Golden!

Golden!

Sometimes, waking up at 5 AM is well worth it.

The Canadian men’s hockey team made it well worth while for the millions of Canadians who crawled out of bed at ungodly hours of the morning (or pulled university-style all nighters), by winning the Olympic gold medal with a dominating 3-0 win over Team Sweden.

The morning never seemed so sweet. Or so golden.

goldThis was a dominant performance. The Canadians went to work, won the battles, controlled the puck in Sweden’s zone. Over the course of the game, despite a couple of very good chances turned away by Carey Price, it seemed like the Swedes never really had a sniff. I feel for them, because they are a great team and probably deserved a better game, with their three main offensive forces not in the game due to injury. But that’s the way the tourney goes, and they are definitely a worthy silver medal team.

Canada, once again, can relish in the victory.

This Canadian team was maligned, as most Canadian teams are, from being under a microscope for so long. Sidney Crosby, the best player on earth, was criticized for not contributing enough offense. He scored the important 2-0 goal on a breakaway today, and has been Canada’s best player over the past two games. Even Chris Kunitz, who most people didn’t think belonged on this team in the first place, scored the defining 3-0 goal on a beautiful laser of a slapshot. Jonathan Toews, another forward who had been held goalless, put away the winner in the first period.

This was a team effort, and regardless of the plethora of NHL megastars on the roster, the Canadians played like a team. They remained committed to the team game through the tournament, especially on the defensive side of the game. They could have got nervous and broke down and tried for the offense that the crowds wanted, but they refrained, playing a well-structured game that looked impenetrable against the offensively gifted Americans and Swedes.

At times, it looked like Team Canada was just toying with them, playing keep-away in their end of the rink.

What I liked most about this team, is that they strapped on their hard hats and went to work in a very mechanical fashion. They did what they needed to do, played how they needed to play to win. They didn’t celebrate their goals too hard, or their victories too much. They just scored when they needed to and won games. All of the games. Even upon winning the gold medal, their celebration was sedate compared to the amazing anarchy of Vancouver. They had done their jobs, and done them well. Their goal was accomplished.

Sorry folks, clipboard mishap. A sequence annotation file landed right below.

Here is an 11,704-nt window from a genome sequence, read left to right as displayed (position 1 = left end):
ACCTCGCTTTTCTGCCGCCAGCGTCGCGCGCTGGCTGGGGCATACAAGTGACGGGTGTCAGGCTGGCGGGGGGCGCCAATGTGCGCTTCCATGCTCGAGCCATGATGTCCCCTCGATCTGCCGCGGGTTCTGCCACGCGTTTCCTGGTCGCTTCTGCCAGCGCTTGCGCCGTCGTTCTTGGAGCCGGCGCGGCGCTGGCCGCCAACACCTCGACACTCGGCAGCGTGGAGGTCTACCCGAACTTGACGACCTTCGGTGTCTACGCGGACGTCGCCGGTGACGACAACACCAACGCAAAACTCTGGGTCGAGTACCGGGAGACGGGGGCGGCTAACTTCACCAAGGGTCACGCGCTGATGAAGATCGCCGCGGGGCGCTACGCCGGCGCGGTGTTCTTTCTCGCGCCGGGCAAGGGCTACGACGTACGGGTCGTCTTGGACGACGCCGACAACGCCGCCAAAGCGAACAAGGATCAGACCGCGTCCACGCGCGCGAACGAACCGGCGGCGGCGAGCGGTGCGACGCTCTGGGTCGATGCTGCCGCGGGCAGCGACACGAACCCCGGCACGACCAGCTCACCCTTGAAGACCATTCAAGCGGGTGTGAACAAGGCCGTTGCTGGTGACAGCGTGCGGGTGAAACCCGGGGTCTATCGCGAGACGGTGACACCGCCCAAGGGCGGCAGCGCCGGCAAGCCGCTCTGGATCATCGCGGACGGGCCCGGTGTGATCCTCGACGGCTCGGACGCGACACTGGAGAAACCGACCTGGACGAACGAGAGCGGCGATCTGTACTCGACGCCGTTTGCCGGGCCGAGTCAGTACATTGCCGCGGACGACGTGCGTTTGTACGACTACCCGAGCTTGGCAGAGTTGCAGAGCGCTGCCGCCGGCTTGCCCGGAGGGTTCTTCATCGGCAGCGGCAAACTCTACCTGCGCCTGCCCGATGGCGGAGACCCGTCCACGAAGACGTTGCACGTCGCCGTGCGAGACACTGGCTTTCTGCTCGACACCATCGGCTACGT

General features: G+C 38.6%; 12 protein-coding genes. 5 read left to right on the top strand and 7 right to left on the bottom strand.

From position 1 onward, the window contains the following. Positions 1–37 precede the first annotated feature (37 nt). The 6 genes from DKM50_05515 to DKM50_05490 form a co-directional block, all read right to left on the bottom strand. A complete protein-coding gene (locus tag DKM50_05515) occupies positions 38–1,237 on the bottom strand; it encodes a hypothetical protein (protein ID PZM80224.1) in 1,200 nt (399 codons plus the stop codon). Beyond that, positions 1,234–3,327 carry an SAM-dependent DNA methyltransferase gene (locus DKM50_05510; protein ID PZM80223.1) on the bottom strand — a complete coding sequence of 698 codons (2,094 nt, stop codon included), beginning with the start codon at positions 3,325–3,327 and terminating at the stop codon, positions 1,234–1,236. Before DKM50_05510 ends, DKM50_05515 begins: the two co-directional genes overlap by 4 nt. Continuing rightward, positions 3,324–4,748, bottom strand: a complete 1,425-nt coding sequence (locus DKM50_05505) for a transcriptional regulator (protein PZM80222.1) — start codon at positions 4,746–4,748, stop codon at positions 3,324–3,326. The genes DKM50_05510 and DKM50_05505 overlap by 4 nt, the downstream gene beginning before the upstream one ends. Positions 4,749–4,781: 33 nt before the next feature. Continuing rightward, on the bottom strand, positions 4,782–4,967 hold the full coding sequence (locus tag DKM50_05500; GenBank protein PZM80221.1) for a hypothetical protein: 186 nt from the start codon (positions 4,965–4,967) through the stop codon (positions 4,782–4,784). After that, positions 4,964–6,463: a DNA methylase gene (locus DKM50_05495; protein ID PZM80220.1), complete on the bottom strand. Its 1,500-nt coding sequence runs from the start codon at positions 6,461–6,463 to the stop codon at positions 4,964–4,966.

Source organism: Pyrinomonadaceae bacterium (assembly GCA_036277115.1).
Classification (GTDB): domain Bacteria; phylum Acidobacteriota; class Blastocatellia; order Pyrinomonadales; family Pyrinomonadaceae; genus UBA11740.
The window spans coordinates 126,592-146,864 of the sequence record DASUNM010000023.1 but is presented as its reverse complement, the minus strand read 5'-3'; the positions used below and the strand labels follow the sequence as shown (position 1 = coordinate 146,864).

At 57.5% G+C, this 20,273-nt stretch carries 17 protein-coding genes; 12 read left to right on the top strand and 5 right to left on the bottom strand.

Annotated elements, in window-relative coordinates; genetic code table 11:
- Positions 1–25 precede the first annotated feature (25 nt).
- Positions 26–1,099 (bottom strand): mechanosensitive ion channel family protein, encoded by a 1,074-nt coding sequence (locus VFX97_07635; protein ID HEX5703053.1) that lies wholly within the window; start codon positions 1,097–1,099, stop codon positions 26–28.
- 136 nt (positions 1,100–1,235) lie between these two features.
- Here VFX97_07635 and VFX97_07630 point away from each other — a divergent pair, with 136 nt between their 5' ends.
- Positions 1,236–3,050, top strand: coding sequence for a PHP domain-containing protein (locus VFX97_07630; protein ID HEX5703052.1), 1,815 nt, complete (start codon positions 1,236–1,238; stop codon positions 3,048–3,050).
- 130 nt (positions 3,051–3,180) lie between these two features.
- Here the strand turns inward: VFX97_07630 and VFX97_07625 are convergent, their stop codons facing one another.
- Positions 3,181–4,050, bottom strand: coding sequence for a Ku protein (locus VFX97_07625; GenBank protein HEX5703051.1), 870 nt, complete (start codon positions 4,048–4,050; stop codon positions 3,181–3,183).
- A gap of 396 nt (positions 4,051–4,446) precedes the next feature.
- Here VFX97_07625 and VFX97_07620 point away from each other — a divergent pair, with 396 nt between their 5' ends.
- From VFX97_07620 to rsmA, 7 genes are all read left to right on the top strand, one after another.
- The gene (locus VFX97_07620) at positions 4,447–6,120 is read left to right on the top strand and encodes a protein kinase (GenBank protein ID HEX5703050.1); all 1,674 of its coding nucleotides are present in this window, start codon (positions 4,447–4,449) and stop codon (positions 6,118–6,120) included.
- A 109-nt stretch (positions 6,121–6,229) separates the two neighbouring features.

For an Olympics that lacked the raw excitement of a home country hosting, such as in Vancouver 2010, this was a great cap to an incredible few days of hockey, and overall, a great Olympics by Canada. 25 medals, including 10 gold. Pretty impressive for our small nation of 33 million people. We can compete with the big boys, the Americans and the Russians, as well as the other winter powers, such as the Dutch, Norwegians and Germans.

We didn’t end up with the most gold, or the most medals, this time around. But because of the men’s hockey, it feels like we won the Games.

Canada vs. Sweden: For the Gold

Canada vs. Sweden: For the Gold

Prior to the Olympic tournament, if I had to pick a winner with a gun to my head, it would have been Sweden. A deep team with great goaltending and experience on the large ice surface, it seemed like a lock that the Tre Kronor would make it to this game. Of course, Canada is always a favorite, even if they have morphed into a different team than probably any of us expected when the selections were made. Canada seemed to be a team based on steady D and amazing offense. One half of that is correct.

canadaWhile they have struggled to score goals, Canada’s defense has been second to none in the Olympics. In fact, it has been better than anyone else by a longshot. Anchored by Drew Doughty and Shea Weber, they have produced goals, dominated possession and kept opposing team chances to a minimum.